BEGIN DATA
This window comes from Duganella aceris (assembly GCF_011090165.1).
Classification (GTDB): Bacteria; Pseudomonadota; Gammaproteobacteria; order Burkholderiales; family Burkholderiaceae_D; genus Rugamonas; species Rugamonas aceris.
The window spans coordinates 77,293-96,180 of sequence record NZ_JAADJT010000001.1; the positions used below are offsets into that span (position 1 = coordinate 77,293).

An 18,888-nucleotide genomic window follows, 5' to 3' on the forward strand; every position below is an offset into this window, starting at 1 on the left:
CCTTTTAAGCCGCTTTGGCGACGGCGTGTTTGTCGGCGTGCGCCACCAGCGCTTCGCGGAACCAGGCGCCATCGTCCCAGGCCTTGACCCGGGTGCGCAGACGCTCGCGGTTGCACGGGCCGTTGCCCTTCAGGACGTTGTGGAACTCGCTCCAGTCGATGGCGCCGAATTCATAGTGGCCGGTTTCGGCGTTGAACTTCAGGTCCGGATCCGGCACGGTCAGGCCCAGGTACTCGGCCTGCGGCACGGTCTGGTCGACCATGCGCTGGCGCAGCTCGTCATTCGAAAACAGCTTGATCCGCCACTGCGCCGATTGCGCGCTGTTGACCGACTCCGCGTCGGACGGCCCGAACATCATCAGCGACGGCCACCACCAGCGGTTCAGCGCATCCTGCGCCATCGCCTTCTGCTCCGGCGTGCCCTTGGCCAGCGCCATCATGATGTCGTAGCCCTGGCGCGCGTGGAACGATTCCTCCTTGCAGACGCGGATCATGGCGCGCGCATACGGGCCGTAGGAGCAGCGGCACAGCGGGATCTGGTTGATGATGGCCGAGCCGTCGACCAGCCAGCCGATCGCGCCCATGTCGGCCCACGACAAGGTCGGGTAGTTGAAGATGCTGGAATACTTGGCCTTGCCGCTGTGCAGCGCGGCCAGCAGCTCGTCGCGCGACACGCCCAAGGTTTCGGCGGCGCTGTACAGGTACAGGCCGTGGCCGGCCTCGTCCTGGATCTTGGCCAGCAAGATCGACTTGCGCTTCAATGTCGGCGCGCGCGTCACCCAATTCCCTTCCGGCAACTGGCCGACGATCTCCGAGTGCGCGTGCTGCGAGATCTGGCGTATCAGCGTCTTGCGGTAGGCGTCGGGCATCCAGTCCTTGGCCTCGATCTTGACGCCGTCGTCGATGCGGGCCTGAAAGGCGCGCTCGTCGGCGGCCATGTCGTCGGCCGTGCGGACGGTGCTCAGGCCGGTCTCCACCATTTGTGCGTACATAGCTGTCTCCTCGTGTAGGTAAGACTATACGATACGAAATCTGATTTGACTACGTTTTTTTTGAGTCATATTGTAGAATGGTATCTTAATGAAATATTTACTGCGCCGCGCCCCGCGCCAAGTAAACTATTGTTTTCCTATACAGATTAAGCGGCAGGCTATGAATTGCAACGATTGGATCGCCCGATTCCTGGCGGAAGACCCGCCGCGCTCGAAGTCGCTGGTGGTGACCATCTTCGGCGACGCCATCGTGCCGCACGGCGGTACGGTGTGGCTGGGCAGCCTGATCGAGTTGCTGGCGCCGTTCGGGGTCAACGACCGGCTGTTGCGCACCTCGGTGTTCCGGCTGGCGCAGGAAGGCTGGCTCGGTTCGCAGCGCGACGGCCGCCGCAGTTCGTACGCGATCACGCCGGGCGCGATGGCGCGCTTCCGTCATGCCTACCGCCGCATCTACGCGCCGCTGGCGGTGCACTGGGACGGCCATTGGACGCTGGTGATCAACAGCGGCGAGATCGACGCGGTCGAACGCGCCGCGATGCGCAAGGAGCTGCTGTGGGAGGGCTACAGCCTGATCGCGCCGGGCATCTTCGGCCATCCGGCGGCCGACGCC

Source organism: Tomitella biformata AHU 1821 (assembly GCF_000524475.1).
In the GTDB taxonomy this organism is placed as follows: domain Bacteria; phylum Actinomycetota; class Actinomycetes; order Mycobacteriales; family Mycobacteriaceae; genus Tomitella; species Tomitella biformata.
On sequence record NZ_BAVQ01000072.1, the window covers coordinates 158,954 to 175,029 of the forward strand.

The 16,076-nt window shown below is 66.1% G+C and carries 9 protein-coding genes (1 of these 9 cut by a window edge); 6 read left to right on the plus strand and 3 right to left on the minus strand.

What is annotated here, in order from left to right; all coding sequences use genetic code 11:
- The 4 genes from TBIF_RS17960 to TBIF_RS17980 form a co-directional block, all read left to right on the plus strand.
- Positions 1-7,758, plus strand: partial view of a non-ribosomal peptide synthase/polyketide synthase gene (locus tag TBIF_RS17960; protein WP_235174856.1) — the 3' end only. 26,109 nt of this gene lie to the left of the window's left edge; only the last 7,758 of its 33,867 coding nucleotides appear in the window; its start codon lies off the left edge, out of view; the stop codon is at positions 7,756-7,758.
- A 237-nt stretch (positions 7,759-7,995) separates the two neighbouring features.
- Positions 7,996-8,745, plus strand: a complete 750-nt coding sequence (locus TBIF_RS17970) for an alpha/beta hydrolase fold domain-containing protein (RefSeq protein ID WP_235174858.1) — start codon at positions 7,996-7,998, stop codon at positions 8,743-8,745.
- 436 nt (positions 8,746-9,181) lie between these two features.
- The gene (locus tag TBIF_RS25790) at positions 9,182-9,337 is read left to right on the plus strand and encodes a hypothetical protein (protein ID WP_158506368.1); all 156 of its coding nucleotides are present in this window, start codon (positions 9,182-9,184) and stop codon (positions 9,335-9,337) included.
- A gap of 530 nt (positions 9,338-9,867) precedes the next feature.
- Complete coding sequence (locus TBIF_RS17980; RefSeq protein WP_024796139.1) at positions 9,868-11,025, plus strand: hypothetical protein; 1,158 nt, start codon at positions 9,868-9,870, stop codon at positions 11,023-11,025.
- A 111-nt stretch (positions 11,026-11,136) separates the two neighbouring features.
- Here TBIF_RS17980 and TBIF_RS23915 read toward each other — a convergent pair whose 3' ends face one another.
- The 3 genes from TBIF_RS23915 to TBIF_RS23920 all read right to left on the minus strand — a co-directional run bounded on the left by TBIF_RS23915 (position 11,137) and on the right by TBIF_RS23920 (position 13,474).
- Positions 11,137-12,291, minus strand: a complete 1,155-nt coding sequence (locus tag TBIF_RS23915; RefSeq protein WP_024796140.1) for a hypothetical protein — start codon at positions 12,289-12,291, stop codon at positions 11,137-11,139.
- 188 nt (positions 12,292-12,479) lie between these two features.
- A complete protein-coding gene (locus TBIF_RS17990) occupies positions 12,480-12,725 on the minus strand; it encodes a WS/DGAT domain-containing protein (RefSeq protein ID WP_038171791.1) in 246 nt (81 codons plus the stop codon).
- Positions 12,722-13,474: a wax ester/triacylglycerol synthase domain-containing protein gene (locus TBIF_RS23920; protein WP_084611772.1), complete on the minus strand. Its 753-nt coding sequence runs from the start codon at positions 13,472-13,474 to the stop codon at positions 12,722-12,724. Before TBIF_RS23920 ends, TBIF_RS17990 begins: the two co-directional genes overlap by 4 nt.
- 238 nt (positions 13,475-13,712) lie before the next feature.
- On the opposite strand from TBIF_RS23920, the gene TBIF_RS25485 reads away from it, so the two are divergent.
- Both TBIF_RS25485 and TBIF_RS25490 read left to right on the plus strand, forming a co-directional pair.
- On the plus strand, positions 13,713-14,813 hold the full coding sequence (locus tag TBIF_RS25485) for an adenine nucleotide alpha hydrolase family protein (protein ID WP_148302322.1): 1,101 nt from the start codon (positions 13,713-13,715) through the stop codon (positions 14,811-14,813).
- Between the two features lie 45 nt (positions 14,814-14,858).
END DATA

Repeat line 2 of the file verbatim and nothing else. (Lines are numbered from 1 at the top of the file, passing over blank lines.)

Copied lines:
Classification (GTDB): Bacteria; Pseudomonadota; Gammaproteobacteria; order Burkholderiales; family Burkholderiaceae_D; genus Rugamonas; species Rugamonas aceris.